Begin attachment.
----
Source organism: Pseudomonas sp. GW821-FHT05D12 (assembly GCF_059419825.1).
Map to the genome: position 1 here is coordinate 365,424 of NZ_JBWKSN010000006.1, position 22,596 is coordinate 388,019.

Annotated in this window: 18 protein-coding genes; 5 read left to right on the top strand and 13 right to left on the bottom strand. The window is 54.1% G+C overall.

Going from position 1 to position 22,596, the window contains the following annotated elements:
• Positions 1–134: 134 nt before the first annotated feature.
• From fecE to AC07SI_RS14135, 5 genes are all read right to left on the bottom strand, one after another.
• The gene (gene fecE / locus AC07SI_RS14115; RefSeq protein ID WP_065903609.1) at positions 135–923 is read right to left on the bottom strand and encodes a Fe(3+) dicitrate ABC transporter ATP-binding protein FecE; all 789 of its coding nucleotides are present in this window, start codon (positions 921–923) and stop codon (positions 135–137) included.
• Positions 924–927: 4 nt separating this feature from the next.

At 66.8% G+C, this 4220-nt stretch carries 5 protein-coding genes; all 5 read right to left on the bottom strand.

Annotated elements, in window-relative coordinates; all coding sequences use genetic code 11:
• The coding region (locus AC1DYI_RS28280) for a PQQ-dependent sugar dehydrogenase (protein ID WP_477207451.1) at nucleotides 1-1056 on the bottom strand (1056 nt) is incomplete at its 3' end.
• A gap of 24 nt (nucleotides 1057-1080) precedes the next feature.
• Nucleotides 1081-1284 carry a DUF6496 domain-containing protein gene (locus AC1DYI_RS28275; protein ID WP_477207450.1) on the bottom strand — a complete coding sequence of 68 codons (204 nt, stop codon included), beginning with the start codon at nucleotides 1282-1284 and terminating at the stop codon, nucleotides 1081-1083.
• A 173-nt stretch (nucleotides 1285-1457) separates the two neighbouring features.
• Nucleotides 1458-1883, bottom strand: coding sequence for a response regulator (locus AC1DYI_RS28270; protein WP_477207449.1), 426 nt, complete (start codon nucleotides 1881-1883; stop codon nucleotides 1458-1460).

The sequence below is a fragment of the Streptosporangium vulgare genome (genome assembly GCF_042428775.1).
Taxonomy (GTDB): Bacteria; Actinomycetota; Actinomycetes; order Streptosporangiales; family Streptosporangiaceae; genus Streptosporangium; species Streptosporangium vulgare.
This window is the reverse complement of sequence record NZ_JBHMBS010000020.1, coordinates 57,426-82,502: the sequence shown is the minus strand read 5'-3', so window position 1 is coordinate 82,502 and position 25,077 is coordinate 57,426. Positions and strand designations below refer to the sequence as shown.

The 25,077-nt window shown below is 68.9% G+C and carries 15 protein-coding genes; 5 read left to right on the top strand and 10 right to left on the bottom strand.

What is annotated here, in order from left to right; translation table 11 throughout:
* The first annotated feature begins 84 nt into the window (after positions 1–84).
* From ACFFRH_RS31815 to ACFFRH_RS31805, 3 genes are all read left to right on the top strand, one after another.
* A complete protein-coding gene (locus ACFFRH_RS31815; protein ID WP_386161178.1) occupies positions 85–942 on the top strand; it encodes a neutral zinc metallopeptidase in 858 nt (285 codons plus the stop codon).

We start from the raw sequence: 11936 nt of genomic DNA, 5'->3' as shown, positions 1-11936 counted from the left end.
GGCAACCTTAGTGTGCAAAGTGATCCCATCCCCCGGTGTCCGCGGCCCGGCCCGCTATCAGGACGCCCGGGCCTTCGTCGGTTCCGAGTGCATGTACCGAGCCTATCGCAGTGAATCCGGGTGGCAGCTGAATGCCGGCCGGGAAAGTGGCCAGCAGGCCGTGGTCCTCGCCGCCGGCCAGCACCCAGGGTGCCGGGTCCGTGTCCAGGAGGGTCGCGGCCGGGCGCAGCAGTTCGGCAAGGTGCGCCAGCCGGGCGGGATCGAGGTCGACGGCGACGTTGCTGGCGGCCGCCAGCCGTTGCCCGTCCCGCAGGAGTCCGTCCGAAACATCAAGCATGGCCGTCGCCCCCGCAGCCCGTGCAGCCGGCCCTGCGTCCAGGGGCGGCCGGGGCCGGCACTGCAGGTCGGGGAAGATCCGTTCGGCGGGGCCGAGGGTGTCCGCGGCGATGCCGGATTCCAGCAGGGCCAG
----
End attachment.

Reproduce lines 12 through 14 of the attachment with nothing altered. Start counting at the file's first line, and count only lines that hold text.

• A gap of 24 nt (nucleotides 1057-1080) precedes the next feature.
• Nucleotides 1081-1284 carry a DUF6496 domain-containing protein gene (locus AC1DYI_RS28275; protein ID WP_477207450.1) on the bottom strand — a complete coding sequence of 68 codons (204 nt, stop codon included), beginning with the start codon at nucleotides 1282-1284 and terminating at the stop codon, nucleotides 1081-1083.
• A 173-nt stretch (nucleotides 1285-1457) separates the two neighbouring features.